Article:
Thanks, MO: we can always count on you to keep us focused on what is important.

  5. 5
    barry21

    Liz can use the old Cheney standby of “other priorities”.

  6. 6
    troll

    I see no operational difference between genuinely held bigotry and bigotry used for political expedience.

  7. 7
    freehand

    When I was a kid…
    accusing someone of hypocrisy usually meant that they were publicly taking a stance more moral than one they expressed in private behavior; they condemned behavior in others which they themselves regularly indulged in.

    Leave it to the GOP to reward politicians for taking a stand less moral than their own proclivities would lend themselves to.

  8. 8
    eric

    see no operational difference between genuinely held bigotry and bigotry used for political expedience.

    An opportunist can be expected to flip when the votes flip. An idealist won’t. So (for any political issue), if you think support for your side is getting stronger over time, you want your opponent to be an opportunist. OTOH if you think support for your side is waning, you want your own representatives to be idealists.

    Getting more meta-, an idealist is probably more reliable in terms of trying to accomplish campaign promises. They are, in one sense, what the democratic process is intended to put in place: two (or more) people tell us how they plan to run the government. We collectively pick one with the expectation that they will follow through with what they say. With an opportunist, caveat emptor and the whole democratic process becomes more of a crap shoot.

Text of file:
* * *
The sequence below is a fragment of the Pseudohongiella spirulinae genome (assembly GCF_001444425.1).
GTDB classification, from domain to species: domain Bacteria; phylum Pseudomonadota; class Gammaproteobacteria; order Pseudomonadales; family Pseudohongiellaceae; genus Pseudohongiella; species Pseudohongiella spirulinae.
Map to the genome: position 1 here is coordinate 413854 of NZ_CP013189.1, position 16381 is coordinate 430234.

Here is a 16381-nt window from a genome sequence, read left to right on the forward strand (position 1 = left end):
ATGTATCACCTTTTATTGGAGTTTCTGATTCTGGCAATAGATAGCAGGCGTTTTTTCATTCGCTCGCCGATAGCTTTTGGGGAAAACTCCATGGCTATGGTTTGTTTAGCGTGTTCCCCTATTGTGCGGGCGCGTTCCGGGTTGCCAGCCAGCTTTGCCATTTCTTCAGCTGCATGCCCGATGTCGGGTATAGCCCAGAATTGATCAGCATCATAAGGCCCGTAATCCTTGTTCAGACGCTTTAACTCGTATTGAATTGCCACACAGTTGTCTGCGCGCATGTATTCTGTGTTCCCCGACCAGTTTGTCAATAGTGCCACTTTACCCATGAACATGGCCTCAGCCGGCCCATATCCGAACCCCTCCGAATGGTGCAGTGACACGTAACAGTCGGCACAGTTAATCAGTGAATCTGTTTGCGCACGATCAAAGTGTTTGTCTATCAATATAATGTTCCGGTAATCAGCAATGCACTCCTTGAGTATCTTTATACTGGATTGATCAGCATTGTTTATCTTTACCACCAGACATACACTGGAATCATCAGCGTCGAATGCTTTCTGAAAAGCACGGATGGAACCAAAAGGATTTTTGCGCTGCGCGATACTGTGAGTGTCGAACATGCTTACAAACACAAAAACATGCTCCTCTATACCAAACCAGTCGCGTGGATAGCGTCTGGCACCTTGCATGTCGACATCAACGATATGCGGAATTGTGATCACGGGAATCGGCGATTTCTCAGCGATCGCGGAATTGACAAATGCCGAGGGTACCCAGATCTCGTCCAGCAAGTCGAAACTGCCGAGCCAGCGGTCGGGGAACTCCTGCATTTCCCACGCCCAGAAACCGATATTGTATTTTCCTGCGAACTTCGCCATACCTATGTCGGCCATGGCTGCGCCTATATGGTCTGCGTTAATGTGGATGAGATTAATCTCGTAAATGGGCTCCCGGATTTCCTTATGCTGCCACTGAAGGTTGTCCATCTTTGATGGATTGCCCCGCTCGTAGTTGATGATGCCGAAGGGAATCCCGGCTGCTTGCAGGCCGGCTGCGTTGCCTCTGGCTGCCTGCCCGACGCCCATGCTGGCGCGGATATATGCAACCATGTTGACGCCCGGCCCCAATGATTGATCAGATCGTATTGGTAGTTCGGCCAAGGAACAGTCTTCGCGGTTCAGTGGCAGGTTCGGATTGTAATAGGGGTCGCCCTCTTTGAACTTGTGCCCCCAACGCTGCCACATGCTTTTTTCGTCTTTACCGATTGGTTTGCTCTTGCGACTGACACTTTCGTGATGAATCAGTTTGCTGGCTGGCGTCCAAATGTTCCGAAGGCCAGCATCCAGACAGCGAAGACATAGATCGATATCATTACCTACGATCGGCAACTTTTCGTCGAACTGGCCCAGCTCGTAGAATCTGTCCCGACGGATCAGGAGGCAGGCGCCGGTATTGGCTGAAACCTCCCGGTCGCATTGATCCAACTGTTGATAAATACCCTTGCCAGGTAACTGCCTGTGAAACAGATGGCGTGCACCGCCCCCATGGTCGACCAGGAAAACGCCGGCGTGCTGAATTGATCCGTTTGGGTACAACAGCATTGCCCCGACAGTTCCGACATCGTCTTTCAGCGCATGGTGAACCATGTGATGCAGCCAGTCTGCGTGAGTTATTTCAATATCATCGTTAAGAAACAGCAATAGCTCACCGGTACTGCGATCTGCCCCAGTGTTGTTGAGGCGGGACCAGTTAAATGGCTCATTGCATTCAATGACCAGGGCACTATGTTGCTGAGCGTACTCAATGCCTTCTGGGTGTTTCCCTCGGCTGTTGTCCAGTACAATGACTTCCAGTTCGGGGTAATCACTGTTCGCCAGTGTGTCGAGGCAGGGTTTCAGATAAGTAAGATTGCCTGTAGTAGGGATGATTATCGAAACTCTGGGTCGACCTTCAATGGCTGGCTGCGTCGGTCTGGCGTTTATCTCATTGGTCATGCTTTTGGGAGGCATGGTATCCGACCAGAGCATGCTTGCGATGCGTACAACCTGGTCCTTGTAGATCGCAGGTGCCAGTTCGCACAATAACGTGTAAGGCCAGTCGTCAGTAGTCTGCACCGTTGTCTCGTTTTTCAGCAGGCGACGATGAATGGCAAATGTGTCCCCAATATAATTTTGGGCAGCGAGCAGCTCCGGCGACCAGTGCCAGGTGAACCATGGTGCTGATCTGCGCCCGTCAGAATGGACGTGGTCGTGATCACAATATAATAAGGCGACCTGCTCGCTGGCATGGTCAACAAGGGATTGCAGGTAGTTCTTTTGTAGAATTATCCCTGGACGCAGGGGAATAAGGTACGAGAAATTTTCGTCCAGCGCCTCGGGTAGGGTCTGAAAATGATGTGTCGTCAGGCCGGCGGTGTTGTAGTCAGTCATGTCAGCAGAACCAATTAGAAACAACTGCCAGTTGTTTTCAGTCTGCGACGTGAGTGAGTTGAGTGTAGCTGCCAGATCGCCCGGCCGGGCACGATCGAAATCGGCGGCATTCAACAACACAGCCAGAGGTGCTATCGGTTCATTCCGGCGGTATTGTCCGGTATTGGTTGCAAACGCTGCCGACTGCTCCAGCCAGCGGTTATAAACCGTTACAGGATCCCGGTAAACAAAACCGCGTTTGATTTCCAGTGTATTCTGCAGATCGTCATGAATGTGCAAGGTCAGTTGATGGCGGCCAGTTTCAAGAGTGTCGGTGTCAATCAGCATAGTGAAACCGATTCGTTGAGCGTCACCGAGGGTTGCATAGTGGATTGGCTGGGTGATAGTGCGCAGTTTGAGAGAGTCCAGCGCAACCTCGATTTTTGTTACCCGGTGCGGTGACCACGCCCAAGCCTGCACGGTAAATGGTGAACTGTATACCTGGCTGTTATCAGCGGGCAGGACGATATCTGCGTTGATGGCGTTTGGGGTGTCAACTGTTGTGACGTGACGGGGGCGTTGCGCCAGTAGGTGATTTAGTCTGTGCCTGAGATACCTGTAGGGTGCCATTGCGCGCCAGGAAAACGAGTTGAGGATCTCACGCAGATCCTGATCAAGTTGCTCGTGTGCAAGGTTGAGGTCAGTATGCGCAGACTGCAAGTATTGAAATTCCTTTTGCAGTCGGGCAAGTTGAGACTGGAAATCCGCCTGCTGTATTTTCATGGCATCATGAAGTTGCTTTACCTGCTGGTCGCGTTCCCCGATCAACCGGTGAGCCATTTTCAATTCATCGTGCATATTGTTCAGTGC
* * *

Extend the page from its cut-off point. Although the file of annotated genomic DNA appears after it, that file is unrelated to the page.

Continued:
9. 9
    Michael Heath

    Ed writes:

    If George W. Bush and Dick Cheney are capable of self-reflection and shame at all — and I’m not sure they are . . .

    I’ve read quite a few books on the Bush Administration, more than a dozen. A large part of my motivation was to better understand these two’s capability for acknowledging their culpability for causing so much human suffering, which will last for many generations. Which Americans were more eager and able to throw others under the bus?

    I’ve generally concluded that Mr. Cheney has no conscious. They don’t come any more vile then him, he’d eagerly serve a Hitler or Stalin. He’s a class example of Altemeyer’s social dominator.

    I think Mr. Bush struggles with some cognitive dissonance. I think his conservative (authoritarian) personality, coupled to his religion, helps him keep himself closed off to the truth and ratlonalize the harm he’s done. I do think his actions bother him to a small degree, but not enough he’ll ever become publically contrite.

    Probably the most revealing piece of evidence on Mr. Bush wasn’t anything I read, but instead comes from his paintings. I never saw that coming.

  10. 10
    Raging Bee

    Oooh, Bush Jr. is a painter! Are his paintings any better than Hitler’s?

    I think Mr. Bush struggles with some cognitive dissonance. I think his conservative (authoritarian) personality, coupled to his religion, helps him keep himself closed off to the truth and ratlonalize the harm he’s done.

    In other words, he’s just as vile as Cheney, but less assertive and confident about it.

  11. 11
    Modusoperandi

    Michael Heath “I’ve generally concluded that Mr. Cheney has no conscious.”
    Really? He seems conscious to me. Dubya was the unconscious one.

  12. 12
    naturalcynic

    Oooh, Bush Jr. is a painter! Are his paintings any better than Hitler’s? Rbee, you give him too much credit. However, Bush is more talented than John Wayne Gacy.

  13. 13
    briandavis

    I’ve generally concluded that Mr. Cheney has no conscious.

    Maybe his conscience is being guarded at a secret location.

  14. 14
    ianeymeaney

    According to Karl Rove, his stepfather, Louis Rove, wasn’t gay, he just liked pierced dicks. Yes, he said that with a straight face.
    http://www.bilerico.com/2010/03/karl_rove_my_dad_wasnt_gay_he_liked_pierced_dicks.php

  15. 15
    danrobinson

    @naturalcynic #12

    Bush killed a lot more people than JWG too. Another manifestation of his talents I guess.